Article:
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Scientists Detect New Kind of Black Hole After Massive Collision
We still don’t understand a lot of things about black holes, which hover at the very edge of our scientific knowledge. We do know that black holes seem to fall into two categories; those that result from the collapse of a single large star and supermassive black holes that have millions of billions of solar masses. So-called intermediate-mass black holes (IMBH) between the two extremes have been elusive — until now. Scientists with the LIGO and VIRGO Scientific Collaboration report spotting an IMBH billions of light-years away thanks to peculiar gravitational waves.
We have a reasonably good understanding of how stellar-mass black holes form. When a star several times larger than the sun runs out of nuclear fuel, its own mass compresses it into a singularity from which not even light can escape. Supermassive black holes are less well-understood, but the leading theory is that they grow from smaller black holes by pulling in matter and merging with other black holes over many eons. These objects are 100,000 solar masses or more with such strong gravity they can anchor a galaxy. Our galaxy has a supermassive black hole in the center known as Sagittarius A* (pronounced Sagittarius A Star).
Scientists have spotted several candidate IMBHs, but the LIGO and VIRGO projects provide the best evidence yet. These instruments use laser interferometry to detect gravitational waves from catastrophic events like the collisions of neutron stars and black holes. Scientists can also trace the waves back to the objects that produced them. Recently, the team detected gravitational wave GW190521, which began its journey toward Earth 7 billion years ago when two mid-sized black holes collided.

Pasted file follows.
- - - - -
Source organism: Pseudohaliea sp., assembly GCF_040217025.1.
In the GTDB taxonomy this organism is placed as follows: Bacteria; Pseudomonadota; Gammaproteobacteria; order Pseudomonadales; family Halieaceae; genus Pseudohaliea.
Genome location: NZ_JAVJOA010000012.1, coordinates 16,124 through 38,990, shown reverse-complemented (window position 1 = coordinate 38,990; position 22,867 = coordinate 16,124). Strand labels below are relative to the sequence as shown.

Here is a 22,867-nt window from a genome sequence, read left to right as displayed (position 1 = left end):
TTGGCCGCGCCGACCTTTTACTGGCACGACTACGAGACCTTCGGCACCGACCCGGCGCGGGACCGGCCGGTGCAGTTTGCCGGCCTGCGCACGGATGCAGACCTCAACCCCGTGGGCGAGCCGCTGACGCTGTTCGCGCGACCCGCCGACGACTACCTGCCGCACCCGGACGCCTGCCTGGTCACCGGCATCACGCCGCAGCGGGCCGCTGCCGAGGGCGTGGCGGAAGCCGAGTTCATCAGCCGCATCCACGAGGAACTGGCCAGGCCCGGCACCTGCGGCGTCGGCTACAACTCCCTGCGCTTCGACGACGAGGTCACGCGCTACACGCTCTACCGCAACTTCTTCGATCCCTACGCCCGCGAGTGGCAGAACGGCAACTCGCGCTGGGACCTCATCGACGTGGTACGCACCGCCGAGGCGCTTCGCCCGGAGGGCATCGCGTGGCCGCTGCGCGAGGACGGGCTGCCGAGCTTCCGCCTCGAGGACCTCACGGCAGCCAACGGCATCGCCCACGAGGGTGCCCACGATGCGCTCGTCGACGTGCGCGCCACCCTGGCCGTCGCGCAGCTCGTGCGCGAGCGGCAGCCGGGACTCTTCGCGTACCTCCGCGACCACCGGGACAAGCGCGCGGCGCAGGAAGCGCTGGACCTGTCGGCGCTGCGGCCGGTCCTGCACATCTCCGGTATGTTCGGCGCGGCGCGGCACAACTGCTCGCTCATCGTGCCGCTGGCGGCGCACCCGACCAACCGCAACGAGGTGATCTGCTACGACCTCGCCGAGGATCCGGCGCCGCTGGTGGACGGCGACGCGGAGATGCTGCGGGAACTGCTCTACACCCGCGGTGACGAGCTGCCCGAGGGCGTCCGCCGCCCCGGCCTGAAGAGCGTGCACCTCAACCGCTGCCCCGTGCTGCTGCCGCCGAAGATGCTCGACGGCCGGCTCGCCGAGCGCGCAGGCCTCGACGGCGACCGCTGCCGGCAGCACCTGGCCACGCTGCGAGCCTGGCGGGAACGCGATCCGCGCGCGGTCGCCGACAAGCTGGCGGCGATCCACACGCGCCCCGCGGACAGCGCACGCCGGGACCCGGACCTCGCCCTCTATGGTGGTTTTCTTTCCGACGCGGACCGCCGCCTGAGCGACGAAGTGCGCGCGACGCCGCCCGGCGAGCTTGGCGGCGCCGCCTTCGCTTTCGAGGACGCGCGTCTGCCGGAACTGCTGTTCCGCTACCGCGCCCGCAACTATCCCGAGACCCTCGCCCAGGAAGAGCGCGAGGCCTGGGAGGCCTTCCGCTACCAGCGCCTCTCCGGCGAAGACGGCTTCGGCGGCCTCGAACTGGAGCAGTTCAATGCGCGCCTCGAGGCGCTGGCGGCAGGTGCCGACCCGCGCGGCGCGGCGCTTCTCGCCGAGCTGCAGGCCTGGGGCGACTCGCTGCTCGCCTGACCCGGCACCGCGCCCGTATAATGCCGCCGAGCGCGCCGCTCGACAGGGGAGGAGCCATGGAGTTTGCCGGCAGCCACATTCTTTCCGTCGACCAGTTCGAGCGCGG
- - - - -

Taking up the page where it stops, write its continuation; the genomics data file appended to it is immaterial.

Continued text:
According to the study, those black holes were about 85 and 65 times the sun’s mass. That puts them well past the limit for a stellar black hole but far short of a supermassive black hole — they were smack in the middle of no man’s land. The new black hole is about 142 times the sun’s mass, and that’s still an IMBH. By comparison, the supermassive Sagittarius A* is about 4 million solar masses.
This discovery raises a few interesting lines of investigation. Since both of the colliding black holes were larger than a stellar-mass black hole, where did they come from? Could they be the result of past collisions? Will this new IMBH continue growing now that it has enough gravity to vacuum up more material? All we can say right now is these “impossible” black holes do exist. We just don’t know why yet.
Top photo credit: Mark Myers/OzGrav